Ira Fulton does not believe in handouts. That might sound like an incongruous statement from the 79-year-old patriarch of Arizona’s Fulton Homes, who has donated more than $300 million to universities and other organizations, and whom BusinessWeek has consistently ranked among America’s 50 most generous philanthropists. Until the recent housing slump, Fulton had been earmarking three-fifths of his home building company’s annual profit for philanthropy, with a particular interest in giving to companies and groups that focus on education and protecting children.
But Fulton isn’t interested in just writing checks. He takes a personal interest in making sure that his donations are being used the way he intended them to. For at least the past decade, he has averaged 30 hours per week working with and advising the universities he supports financially.
He insinuates himself into their programs, he explains, “not because I need it, but because the people I’m giving to need it. I don’t believe in free lunches. But you teach people how to buy their own lunches, how to provide for themselves. You do that, and you build character, self-esteem, and pride.”
Fulton isn’t trying to micromanage how his money gets spent. “He works in a very low-key way,” explains Dr. Michael Crow, president of Arizona State University (ASU) in Tempe, Ariz., to which Fulton (an alumnus) has pledged $168 million, making him the university’s largest donor. Crow says Fulton’s primary interest is “upholding the importance of education. He refers to students as ‘children,’ in a good way, and his main concern is that all have equal access to education.” Fulton and his wife, Mary Lou, regularly meet with ASU’s students and participate in university events.
The money Fulton has pledged to ASU includes a $25 million discretionary investment fund for the Office of the President “to leverage as we see fit,” says Crow. The university has used $5 million of that grant to match an investment by the Kauffman Foundation, and then put up another $10 million to develop an entrepreneurial program at all 15 of its colleges, which is now permanently funded.
Fulton regularly visits The Point, a restaurant at the Huntsman Cancer Institute, to chat with staff and patients. Five years ago, John Huntsman, executive chairman for Huntsman Corp., which helps finance the Institute, approached Fulton about making a $10 million donation. “He was exceedingly gracious and immediately accepted the invitation to help us,” recalls Huntsman. “In fact, he said ‘Phew! I’m relieved you didn’t ask for a lot of money.’ ” This response didn’t surprise Huntsman once he learned that Fulton’s motivation to help others “stems from the example set by his sweet mother,” who for years operated a small restaurant called Mom’s Café, “and never turned away a hungry patron, regardless of ability to pay. She always told Ira to prioritize relationships and [to put] kindness before money.” In honor of Fulton’s mother, the University of Utah’s Marriott Library has a cafeteria called Mom’s Café.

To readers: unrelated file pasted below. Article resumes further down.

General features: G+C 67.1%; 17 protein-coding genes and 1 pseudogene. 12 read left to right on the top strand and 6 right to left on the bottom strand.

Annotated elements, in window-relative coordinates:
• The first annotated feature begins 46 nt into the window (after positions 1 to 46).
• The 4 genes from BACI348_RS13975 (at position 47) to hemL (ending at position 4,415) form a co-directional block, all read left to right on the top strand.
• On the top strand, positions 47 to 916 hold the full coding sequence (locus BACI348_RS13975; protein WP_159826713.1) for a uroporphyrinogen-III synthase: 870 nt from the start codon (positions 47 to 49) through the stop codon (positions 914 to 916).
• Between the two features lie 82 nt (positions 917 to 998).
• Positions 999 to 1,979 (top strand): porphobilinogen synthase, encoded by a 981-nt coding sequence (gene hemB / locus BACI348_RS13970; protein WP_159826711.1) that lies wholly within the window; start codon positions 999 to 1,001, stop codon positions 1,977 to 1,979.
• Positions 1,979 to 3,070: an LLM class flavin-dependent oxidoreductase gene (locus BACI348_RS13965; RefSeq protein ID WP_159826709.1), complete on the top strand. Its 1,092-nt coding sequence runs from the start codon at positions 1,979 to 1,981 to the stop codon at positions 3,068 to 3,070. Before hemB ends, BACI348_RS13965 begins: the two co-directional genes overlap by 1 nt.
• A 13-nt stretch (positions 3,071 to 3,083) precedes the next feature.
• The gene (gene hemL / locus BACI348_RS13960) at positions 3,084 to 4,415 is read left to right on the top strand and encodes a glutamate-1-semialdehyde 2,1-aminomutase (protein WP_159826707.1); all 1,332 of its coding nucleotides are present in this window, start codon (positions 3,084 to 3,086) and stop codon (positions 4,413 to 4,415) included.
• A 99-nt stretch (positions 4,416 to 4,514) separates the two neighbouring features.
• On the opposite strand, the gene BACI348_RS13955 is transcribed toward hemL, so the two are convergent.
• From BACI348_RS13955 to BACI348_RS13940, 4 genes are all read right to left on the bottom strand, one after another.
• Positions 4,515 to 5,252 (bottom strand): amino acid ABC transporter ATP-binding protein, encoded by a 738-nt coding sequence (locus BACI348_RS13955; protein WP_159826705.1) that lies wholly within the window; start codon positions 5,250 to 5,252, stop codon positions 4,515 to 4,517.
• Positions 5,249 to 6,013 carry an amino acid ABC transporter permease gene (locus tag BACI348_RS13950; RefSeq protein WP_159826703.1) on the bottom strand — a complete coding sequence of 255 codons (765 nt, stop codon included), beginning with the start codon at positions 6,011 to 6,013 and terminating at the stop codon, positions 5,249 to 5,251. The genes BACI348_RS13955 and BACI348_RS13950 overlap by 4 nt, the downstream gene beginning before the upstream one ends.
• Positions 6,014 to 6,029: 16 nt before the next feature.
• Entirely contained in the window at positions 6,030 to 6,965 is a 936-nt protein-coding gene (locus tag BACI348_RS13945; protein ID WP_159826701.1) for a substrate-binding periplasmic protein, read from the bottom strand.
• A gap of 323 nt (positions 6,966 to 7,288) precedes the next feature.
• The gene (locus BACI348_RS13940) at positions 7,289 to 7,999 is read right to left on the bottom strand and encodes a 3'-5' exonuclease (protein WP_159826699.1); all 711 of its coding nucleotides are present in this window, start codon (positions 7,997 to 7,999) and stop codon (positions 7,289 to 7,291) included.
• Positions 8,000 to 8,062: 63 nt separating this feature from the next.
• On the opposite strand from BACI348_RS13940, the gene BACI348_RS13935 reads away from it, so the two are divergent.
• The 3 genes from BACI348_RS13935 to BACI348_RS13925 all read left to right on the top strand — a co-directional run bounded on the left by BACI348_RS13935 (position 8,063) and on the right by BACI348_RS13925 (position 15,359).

Huntsman observes that Fulton sees his own philanthropy “as a catalyst to get others to join in and give back.” And his public service includes indefatigable fundraising. Cecil Samuelson, president of Brigham Young University (BYU), to which Fulton has committed $50 million, admiringly calls Fulton “a professional arm twister.” And once he identifies potential donors, Fulton is relentless in his pursuit. “He has even arranged for transportation and private tours for some of these prospects to help focus their attention on our cause,” says Huntsman. “He’s a great motivator.”
The home builder has also conducted campaigns to raise cash for various universities and Tempe High School, his alma mater, through “Fulton Challenges,” where he matches individual donations. One such challenge drew 5,000 donors. Fulton has been a big contributor and fundraiser as well for the Church of Latter Day Saints, of which he’s a member. “I feel like in some ways I’m on a mission,” he once said about his fundraising activities on behalf of BYU’s President’s Leadership Council. “I’m after the people who have significant assets and who don’t know what to do with them, who are hoarding them, thinking they can take them with them or give them to the kids to fiddle with. I’m trying to get that back to the Church.”
Fulton’s generosity often aims to achieve greater equality within institutions and the greater society. At BYU, for example, Fulton’s financial support allowed the university to spend $5 million to install a supercomputer—nicknamed Mary Lou—that undergraduates have access to. The Fulton Family Foundation has sponsored the education of hundreds of Native Americans, sending them to college and building homes on their land.
Beyond financial support, Fulton has played a vanguard role in a Phoenix-area water safety program whose goal has been to prevent children from drowning. And when Hurricane Katrina ripped through Louisiana, two of Fulton Homes’ top executives—president Doug Fulton (Ira’s son) and vice president Jeff Nadreau, both accomplished helicopter pilots—deployed with 100 members of Tempe’s Sheriff’s Department to assist in the state’s relief and recovery effort.
Crow suggests that Fulton’s investment in education and safety can be seen as an extension of his company’s home building activities. “His concern is for the quality of the community.”